Posted on February 26, 2012 by School of Art
Ken Gonzales-Day’s interdisciplinary and conceptually grounded projects consider the history of photography, the construction of race, and the limits of representational systems ranging from the lynching photograph to museum display. The Searching for California Hang Trees series offered a critical look at the legacies of landscape photography in the West while his most recent project considers the sculptural depiction of race. Profiled began as an exploration of the influence of eighteenth century “scientific” thought on twenty-first century institutions ranging from the prison to the museum. Using the sculpture and portrait bust collections of several major museums including: The J. Paul Getty Museum, The Field Museum, The Museum of Man in San Diego, L’École des beaux-arts in Paris, The Bode Museum, and Park Sanssouci in Potsdam, among others. Gonzales-Day lives in Los Angeles and is Chair of the Art Department and a Professor at Scripps College.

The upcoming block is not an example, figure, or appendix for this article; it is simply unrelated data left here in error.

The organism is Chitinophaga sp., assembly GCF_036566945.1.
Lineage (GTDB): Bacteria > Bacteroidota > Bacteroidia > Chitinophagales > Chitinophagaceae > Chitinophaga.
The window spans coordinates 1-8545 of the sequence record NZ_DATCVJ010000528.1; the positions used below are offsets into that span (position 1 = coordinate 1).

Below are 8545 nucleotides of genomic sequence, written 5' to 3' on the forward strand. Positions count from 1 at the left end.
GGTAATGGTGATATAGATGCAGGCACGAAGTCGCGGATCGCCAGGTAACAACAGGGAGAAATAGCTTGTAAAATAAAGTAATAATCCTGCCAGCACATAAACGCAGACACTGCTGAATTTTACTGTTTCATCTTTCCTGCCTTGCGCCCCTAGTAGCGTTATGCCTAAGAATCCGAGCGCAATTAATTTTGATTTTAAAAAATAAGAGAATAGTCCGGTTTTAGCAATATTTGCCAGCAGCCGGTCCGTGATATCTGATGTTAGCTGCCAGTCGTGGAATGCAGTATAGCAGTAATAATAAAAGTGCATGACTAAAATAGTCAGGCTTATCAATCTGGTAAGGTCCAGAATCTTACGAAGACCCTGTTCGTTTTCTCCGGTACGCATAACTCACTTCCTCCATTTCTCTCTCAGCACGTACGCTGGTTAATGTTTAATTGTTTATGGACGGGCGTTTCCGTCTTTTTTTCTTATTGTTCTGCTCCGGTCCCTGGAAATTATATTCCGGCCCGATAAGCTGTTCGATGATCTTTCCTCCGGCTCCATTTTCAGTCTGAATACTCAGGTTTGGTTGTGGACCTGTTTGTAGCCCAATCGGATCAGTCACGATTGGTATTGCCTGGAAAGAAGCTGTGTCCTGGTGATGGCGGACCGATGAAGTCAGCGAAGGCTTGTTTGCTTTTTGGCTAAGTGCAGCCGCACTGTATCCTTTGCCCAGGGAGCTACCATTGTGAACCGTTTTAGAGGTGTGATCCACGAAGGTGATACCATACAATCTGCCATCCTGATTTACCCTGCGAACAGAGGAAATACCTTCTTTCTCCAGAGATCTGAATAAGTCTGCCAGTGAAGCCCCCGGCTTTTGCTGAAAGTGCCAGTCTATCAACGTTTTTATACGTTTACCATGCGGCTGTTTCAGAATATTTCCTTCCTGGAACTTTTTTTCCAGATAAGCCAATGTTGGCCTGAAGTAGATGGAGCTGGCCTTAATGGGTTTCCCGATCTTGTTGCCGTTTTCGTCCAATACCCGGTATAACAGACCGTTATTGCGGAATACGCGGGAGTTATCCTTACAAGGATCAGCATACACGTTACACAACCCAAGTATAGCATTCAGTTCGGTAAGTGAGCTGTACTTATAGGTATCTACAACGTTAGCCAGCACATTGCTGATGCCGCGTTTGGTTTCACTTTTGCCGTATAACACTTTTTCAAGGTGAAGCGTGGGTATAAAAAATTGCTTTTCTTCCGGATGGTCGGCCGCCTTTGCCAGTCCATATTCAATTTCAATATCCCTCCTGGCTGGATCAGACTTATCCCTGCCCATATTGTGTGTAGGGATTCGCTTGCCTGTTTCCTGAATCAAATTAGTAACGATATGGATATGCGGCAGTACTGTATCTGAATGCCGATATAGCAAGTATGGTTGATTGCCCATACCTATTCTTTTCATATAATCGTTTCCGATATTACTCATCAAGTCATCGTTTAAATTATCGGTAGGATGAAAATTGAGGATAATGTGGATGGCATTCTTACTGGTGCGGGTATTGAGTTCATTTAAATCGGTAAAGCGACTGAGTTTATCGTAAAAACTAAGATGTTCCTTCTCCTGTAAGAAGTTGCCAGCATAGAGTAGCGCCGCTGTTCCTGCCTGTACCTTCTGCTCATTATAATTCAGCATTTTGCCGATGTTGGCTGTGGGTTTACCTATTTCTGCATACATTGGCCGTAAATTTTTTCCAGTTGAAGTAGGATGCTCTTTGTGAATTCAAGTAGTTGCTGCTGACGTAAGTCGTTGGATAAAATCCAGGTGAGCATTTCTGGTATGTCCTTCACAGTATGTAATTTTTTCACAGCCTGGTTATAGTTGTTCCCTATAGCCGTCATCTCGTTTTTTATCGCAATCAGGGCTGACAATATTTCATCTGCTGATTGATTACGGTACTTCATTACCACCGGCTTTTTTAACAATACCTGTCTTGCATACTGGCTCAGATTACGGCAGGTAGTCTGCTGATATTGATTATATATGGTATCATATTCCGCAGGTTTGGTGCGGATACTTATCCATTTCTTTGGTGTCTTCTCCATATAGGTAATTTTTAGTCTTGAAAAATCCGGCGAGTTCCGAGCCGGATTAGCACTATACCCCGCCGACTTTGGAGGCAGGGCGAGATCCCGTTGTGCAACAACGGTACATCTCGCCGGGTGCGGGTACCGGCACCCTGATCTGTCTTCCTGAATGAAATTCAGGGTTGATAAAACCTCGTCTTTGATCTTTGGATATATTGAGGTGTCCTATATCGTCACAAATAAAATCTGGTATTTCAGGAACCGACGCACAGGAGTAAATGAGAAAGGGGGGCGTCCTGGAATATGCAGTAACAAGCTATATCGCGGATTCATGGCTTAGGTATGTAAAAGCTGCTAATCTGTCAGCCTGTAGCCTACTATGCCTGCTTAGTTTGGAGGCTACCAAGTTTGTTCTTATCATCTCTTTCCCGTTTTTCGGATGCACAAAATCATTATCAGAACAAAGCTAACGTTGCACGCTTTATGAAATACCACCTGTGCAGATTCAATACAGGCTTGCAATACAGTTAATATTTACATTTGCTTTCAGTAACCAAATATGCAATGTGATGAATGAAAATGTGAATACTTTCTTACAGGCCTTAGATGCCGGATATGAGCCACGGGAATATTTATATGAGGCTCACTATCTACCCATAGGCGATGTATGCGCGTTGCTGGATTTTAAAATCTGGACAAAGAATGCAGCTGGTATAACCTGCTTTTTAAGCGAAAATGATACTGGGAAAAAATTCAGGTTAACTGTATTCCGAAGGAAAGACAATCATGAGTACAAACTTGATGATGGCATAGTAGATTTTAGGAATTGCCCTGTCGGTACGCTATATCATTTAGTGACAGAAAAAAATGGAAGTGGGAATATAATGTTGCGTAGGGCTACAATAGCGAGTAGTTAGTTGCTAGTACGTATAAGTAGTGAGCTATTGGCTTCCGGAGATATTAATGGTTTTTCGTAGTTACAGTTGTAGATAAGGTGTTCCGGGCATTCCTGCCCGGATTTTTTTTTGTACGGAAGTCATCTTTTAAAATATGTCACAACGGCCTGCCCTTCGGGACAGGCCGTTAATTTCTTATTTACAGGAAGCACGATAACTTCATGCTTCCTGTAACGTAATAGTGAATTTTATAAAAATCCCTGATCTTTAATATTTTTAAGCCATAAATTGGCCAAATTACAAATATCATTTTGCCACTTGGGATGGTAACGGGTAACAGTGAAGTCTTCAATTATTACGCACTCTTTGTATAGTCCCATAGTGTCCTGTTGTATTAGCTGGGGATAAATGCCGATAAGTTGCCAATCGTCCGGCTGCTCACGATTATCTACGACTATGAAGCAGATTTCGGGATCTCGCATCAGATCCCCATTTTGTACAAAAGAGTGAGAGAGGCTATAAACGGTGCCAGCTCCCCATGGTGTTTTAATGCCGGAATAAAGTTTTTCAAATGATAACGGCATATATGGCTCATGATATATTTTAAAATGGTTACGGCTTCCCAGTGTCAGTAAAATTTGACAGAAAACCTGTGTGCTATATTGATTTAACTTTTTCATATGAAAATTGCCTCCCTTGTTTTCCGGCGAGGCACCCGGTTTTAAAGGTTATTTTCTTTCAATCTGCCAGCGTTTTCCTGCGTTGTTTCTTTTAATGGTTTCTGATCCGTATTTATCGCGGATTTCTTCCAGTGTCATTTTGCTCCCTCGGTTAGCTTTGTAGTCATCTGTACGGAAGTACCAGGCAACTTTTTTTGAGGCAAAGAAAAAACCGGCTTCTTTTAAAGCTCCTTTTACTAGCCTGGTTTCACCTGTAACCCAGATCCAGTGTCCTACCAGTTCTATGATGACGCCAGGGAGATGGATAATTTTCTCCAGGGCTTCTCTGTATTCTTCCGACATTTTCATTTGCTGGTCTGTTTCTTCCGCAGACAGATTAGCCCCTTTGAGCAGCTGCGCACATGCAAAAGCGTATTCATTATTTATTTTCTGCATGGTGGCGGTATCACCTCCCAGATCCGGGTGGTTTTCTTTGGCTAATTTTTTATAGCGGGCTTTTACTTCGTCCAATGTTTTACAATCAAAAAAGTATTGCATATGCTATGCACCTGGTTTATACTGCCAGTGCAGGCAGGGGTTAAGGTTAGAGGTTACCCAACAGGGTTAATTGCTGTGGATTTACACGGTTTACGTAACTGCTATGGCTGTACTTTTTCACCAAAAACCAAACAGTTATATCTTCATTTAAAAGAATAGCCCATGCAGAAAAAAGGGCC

Grants and fellowships awarded to Gonzales-Day include: COLA; Art Matters; California Communtiy Foundation; Durfee Fondation; Graves Award for the Humanities; Visiting Scholar/Artist-in-Residence, Getty Research Institute; Senior Fellow, American Art Museum and National Portrait Gallery of the Smithsonian Institution; Fellow, Rockefeller Foundation Study and Conference Center, Bellagio, Italy; Fellow, ISP, Whitney Museum of American Art.